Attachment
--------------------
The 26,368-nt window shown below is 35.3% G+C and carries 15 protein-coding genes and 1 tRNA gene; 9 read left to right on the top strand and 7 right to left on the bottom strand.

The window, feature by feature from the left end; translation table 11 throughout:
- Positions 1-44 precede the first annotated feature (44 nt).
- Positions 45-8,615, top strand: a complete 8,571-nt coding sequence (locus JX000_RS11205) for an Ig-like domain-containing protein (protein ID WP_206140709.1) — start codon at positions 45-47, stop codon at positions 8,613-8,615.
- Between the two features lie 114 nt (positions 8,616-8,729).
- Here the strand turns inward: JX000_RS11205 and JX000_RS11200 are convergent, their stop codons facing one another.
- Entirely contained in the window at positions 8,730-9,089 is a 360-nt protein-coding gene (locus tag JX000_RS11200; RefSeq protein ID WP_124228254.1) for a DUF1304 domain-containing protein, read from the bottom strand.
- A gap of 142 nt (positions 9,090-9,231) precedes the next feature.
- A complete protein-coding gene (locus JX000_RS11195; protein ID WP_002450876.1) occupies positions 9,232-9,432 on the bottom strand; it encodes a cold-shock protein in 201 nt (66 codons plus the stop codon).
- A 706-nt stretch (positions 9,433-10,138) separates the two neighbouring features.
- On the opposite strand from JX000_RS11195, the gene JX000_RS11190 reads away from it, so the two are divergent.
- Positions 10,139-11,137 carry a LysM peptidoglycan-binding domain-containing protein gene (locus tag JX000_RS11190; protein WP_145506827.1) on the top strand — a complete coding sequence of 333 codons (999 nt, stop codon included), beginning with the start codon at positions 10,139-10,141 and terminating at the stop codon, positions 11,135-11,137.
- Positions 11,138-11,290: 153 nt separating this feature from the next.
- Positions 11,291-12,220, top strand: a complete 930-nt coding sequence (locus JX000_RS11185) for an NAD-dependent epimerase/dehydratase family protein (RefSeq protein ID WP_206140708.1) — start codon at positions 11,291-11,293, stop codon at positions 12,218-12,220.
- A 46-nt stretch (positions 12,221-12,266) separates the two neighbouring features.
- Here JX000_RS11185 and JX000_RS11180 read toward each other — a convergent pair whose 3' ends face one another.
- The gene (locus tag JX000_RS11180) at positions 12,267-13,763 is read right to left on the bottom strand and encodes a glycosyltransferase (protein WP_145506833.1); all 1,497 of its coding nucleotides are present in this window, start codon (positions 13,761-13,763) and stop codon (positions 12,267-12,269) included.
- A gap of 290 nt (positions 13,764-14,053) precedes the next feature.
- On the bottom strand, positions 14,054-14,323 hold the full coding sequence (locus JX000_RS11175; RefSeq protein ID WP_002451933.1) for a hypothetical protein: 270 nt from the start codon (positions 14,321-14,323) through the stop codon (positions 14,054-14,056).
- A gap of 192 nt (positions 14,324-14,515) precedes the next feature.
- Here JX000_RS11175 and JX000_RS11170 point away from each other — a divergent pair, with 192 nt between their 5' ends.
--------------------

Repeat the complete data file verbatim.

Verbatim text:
The 26,368-nt window shown below is 35.3% G+C and carries 15 protein-coding genes and 1 tRNA gene; 9 read left to right on the top strand and 7 right to left on the bottom strand.

The window, feature by feature from the left end; translation table 11 throughout:
- Positions 1-44 precede the first annotated feature (44 nt).
- Positions 45-8,615, top strand: a complete 8,571-nt coding sequence (locus JX000_RS11205) for an Ig-like domain-containing protein (protein ID WP_206140709.1) — start codon at positions 45-47, stop codon at positions 8,613-8,615.
- Between the two features lie 114 nt (positions 8,616-8,729).
- Here the strand turns inward: JX000_RS11205 and JX000_RS11200 are convergent, their stop codons facing one another.
- Entirely contained in the window at positions 8,730-9,089 is a 360-nt protein-coding gene (locus tag JX000_RS11200; RefSeq protein ID WP_124228254.1) for a DUF1304 domain-containing protein, read from the bottom strand.
- A gap of 142 nt (positions 9,090-9,231) precedes the next feature.
- A complete protein-coding gene (locus JX000_RS11195; protein ID WP_002450876.1) occupies positions 9,232-9,432 on the bottom strand; it encodes a cold-shock protein in 201 nt (66 codons plus the stop codon).
- A 706-nt stretch (positions 9,433-10,138) separates the two neighbouring features.
- On the opposite strand from JX000_RS11195, the gene JX000_RS11190 reads away from it, so the two are divergent.
- Positions 10,139-11,137 carry a LysM peptidoglycan-binding domain-containing protein gene (locus tag JX000_RS11190; protein WP_145506827.1) on the top strand — a complete coding sequence of 333 codons (999 nt, stop codon included), beginning with the start codon at positions 10,139-10,141 and terminating at the stop codon, positions 11,135-11,137.
- Positions 11,138-11,290: 153 nt separating this feature from the next.
- Positions 11,291-12,220, top strand: a complete 930-nt coding sequence (locus JX000_RS11185) for an NAD-dependent epimerase/dehydratase family protein (RefSeq protein ID WP_206140708.1) — start codon at positions 11,291-11,293, stop codon at positions 12,218-12,220.
- A 46-nt stretch (positions 12,221-12,266) separates the two neighbouring features.
- Here JX000_RS11185 and JX000_RS11180 read toward each other — a convergent pair whose 3' ends face one another.
- The gene (locus tag JX000_RS11180) at positions 12,267-13,763 is read right to left on the bottom strand and encodes a glycosyltransferase (protein WP_145506833.1); all 1,497 of its coding nucleotides are present in this window, start codon (positions 13,761-13,763) and stop codon (positions 12,267-12,269) included.
- A gap of 290 nt (positions 13,764-14,053) precedes the next feature.
- On the bottom strand, positions 14,054-14,323 hold the full coding sequence (locus JX000_RS11175; RefSeq protein ID WP_002451933.1) for a hypothetical protein: 270 nt from the start codon (positions 14,321-14,323) through the stop codon (positions 14,054-14,056).
- A gap of 192 nt (positions 14,324-14,515) precedes the next feature.
- Here JX000_RS11175 and JX000_RS11170 point away from each other — a divergent pair, with 192 nt between their 5' ends.